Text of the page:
Thomas Ashmore KIDD

KIDD, Thomas Ashmore, V.D.

Personal Data

Party
Progressive Conservative
Constituency
Kingston City (Ontario)
Birth Date
May 1, 1889
Deceased Date
December 19, 1973
Website
http://en.wikipedia.org/wiki/Thomas_Kidd_(politician)
PARLINFO
http://www.parl.gc.ca/parlinfo/Files/Parliamentarian.aspx?Item=172b8451-b115-4c78-8c2b-fc8bdaf5aa9d&Language=E&Section=ALL
Profession
manufacturer, representative

Parliamentary Career

June 11, 1945 - April 30, 1949
PC
  Kingston City (Ontario)

Most Recent Speeches (Page 5 of 35)


February 8, 1949

Mr. Kidd:

May I direct a question to the right hon. the Prime Minister? It has to do with the education of veterans. I notice that veterans affairs comes under section 38, but I do not see the word "education" mentioned in section 38, so I am taking this opportunity of asking my question. The Prime Minister may be familiar with the educational system in Newfoundland. There are no universities in Newfoundland and a student wishing to receive advanced education, after receiving first or second year college, has to go to Dalhousie, McGill, Queen's or varsity. The student finishes his education and takes his degree there. The result has been that a great many Newfoundlanders who came to Canada for their education remained in Canada. There were those, of course, who had to go back because of some business association in the island. I may say that Canada has benefited during the past thirty or forty years from the large number of Newfoundlanders who have remained here upon completion of their education.

In the universities at the present time we have the veterans of world war II. Will the veterans who are attending university today, and those who come in next year, receive the same grants? My question might be directed through you, Mr. Chairman, to the Minister of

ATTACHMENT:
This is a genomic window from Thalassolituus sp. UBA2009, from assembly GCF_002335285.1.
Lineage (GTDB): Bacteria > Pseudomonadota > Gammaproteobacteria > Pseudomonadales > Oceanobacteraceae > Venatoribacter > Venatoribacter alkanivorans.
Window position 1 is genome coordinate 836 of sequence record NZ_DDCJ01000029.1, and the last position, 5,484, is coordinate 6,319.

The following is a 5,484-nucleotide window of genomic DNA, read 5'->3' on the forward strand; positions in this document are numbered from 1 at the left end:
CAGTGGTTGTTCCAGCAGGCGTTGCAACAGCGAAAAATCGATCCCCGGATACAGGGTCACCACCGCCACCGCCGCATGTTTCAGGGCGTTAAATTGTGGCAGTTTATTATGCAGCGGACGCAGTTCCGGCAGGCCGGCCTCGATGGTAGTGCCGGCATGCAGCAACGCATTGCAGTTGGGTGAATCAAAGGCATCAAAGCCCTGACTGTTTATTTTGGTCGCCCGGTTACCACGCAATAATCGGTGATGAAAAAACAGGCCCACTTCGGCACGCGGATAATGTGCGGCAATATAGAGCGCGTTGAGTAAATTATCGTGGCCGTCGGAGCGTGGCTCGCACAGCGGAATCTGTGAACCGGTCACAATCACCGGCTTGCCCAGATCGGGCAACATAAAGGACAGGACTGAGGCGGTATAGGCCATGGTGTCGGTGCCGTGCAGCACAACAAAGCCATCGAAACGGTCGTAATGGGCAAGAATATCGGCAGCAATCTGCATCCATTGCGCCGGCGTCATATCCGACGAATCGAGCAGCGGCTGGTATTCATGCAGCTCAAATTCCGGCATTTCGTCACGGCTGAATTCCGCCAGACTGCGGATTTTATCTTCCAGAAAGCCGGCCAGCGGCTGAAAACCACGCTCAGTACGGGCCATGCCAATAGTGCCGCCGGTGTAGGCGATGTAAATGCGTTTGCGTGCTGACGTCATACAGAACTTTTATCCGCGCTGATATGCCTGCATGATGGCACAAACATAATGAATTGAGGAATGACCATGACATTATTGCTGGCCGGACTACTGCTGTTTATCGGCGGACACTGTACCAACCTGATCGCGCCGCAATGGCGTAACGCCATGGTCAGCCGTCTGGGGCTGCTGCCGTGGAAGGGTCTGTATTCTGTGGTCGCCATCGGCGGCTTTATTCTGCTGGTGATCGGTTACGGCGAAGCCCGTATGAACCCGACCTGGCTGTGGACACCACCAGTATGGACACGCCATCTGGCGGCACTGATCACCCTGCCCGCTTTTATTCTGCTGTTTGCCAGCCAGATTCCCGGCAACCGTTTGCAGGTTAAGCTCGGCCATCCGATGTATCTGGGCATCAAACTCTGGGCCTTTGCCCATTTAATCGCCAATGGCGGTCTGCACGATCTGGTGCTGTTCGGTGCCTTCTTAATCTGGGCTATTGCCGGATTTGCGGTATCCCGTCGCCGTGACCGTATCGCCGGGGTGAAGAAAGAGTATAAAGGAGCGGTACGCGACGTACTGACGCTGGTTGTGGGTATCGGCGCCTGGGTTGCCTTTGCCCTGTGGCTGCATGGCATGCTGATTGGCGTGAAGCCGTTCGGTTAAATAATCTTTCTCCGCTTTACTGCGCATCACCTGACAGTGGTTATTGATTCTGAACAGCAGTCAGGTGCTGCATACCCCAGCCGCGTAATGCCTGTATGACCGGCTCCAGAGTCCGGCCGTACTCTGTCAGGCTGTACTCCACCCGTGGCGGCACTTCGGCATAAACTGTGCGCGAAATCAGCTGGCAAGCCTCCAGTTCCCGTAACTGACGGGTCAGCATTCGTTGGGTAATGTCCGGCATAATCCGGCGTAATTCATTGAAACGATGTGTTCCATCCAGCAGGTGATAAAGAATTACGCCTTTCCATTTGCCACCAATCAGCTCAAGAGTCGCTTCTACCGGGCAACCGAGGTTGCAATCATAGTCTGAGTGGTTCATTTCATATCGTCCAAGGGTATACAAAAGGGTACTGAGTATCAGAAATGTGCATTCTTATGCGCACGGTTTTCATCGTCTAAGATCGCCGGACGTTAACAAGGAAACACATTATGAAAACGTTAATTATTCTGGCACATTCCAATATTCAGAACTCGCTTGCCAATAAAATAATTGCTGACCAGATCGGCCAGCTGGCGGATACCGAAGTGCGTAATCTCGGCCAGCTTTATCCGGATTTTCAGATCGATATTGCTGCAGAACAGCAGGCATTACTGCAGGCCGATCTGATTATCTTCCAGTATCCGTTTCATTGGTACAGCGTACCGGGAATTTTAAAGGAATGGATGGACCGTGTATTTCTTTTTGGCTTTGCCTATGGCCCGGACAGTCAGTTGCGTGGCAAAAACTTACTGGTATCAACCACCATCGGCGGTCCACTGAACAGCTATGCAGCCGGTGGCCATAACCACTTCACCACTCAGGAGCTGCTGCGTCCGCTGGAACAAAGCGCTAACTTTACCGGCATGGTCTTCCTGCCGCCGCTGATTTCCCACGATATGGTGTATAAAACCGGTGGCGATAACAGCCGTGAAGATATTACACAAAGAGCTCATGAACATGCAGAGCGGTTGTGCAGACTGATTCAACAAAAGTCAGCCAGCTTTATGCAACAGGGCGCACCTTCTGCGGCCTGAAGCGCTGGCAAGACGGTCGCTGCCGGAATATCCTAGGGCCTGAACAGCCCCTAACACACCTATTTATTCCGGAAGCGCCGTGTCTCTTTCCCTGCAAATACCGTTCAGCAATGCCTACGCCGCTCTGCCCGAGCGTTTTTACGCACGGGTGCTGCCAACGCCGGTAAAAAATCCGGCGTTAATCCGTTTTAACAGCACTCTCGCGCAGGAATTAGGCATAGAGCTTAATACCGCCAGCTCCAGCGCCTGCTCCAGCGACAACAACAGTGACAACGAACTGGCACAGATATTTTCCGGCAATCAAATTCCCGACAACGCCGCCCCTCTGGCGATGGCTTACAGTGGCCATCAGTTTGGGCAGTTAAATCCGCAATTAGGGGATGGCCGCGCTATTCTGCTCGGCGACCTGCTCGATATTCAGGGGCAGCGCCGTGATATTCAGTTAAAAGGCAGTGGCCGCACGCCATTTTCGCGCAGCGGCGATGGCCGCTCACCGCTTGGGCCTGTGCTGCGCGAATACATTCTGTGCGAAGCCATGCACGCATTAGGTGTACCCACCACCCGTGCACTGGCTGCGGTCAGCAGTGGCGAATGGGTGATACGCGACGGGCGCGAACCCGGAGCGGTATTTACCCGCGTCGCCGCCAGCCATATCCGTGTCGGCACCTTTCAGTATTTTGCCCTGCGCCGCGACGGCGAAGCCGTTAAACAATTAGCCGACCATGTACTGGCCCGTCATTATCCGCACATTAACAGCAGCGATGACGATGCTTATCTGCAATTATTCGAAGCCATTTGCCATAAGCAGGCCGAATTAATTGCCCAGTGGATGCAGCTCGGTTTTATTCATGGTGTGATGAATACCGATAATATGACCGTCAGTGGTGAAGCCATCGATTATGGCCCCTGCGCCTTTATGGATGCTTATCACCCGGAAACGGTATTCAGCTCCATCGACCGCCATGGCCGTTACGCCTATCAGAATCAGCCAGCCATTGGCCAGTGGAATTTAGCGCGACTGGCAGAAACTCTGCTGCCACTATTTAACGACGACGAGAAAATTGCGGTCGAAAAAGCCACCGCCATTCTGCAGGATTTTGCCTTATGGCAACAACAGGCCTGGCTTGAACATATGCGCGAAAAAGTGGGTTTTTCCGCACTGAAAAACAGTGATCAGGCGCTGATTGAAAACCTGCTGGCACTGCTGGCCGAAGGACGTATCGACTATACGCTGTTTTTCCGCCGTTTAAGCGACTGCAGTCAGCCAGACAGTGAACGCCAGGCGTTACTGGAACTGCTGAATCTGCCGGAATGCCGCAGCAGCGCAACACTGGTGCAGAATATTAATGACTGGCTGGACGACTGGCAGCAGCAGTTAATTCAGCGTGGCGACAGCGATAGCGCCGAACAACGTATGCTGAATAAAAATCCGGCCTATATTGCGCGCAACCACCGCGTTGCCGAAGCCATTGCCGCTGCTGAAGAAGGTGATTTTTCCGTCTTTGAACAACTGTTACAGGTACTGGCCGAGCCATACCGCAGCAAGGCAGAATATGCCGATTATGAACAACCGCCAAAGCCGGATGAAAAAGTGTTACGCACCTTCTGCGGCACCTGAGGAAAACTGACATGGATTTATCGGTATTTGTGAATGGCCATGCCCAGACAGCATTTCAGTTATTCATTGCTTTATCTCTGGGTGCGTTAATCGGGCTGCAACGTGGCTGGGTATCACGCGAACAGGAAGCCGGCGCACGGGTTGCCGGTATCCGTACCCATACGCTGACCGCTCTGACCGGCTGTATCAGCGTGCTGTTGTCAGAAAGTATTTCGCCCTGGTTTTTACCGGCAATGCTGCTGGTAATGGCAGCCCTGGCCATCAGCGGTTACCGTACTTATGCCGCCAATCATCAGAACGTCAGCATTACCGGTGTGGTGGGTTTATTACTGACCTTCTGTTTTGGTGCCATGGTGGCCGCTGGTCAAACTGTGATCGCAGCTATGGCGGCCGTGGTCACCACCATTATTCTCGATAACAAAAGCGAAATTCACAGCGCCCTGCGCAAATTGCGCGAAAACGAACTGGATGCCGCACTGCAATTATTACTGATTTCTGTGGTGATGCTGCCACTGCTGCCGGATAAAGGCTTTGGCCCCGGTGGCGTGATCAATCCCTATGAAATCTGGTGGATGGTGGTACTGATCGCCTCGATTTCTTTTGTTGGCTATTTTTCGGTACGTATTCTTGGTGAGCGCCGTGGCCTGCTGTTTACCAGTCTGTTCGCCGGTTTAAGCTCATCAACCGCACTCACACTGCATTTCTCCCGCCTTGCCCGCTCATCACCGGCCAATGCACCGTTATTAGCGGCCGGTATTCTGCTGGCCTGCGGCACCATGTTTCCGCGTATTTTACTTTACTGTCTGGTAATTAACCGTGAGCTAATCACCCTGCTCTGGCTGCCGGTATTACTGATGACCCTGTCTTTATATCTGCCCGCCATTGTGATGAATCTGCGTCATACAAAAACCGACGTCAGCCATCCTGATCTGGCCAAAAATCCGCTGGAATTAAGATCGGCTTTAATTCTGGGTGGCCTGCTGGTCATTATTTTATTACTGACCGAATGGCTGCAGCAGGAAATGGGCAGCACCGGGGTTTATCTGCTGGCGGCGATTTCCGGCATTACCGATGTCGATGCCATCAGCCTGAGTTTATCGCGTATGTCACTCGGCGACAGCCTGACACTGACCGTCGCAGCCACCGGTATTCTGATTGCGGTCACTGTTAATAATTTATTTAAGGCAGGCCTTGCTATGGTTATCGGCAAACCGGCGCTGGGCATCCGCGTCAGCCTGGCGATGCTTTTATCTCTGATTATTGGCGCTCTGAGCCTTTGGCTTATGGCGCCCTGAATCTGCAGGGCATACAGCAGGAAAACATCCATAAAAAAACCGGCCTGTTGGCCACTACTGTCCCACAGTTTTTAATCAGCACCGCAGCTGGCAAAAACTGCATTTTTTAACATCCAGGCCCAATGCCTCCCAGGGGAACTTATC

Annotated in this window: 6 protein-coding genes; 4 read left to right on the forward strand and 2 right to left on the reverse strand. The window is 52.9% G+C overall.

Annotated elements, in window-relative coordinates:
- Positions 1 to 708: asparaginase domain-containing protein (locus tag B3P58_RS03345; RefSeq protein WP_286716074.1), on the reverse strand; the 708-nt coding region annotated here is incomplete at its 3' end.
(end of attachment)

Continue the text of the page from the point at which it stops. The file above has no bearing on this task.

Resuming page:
Newfoundland

Veterans Affairs. I know this matter has been taken up, and that the student veterans in university today get $60 and $80. I have in mind particularly the veteran who today is taking a medical course, who has perhaps another three or four years ahead of him-it is a long course-and whose money is running out.

Topic:   NEWFOUNDLAND
Subtopic:   APPROVAL OF TERMS OF UNION WITH CANADA
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May 27, 1948

1. Has the Royal Canadian Mounted Police offices in Kingston?

2. If so, where are these offices located?

3. Has the lease expired or when does it expire?

4. What rent do they pay?

5. How long have they occupied these premises?

6. Are any arrangements being made for them to occupy new premises? If so, where and what rent do they intend to pay?

Topic:   QUESTIONS
Subtopic:   R.C.M.P.-KINGSTON OFFICES
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May 24, 1948

1. Has the wartime prices and trade board offices in Kingston?

2. If so, how many persons are now employed there?

3. Where are these offices located?

Inquiries oj the Ministry

4. Has the lease expired or when does it expire?

5. What rent do they pay?

6. How long have they occupied these premises?

7. Are any arrangements being made for them to occupy new premises? If so, where and what rent do they intend to pay?

Topic:   QUESTIONS PASSED AS ORDERS FOR RETURNS
Subtopic:   WARTIME PRICES AND TRADE BOARD-KINGSTON OFFICES
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May 12, 1948

Mr. KIDD:

I should like to add a word to what has been said already in reference to this bill. Already the committee has listened with interest to the remarks of the Minister of Veterans Affairs and other hon. members who have expressed their views. The purpose of this bill is to authorize increases in the basic rates of pension. Certain other minor amendments of an administrative nature are also incorporated. Last evening we concluded the general discussion of the bill, and now we are dealing with section 2, on which I think my remarks will be in order.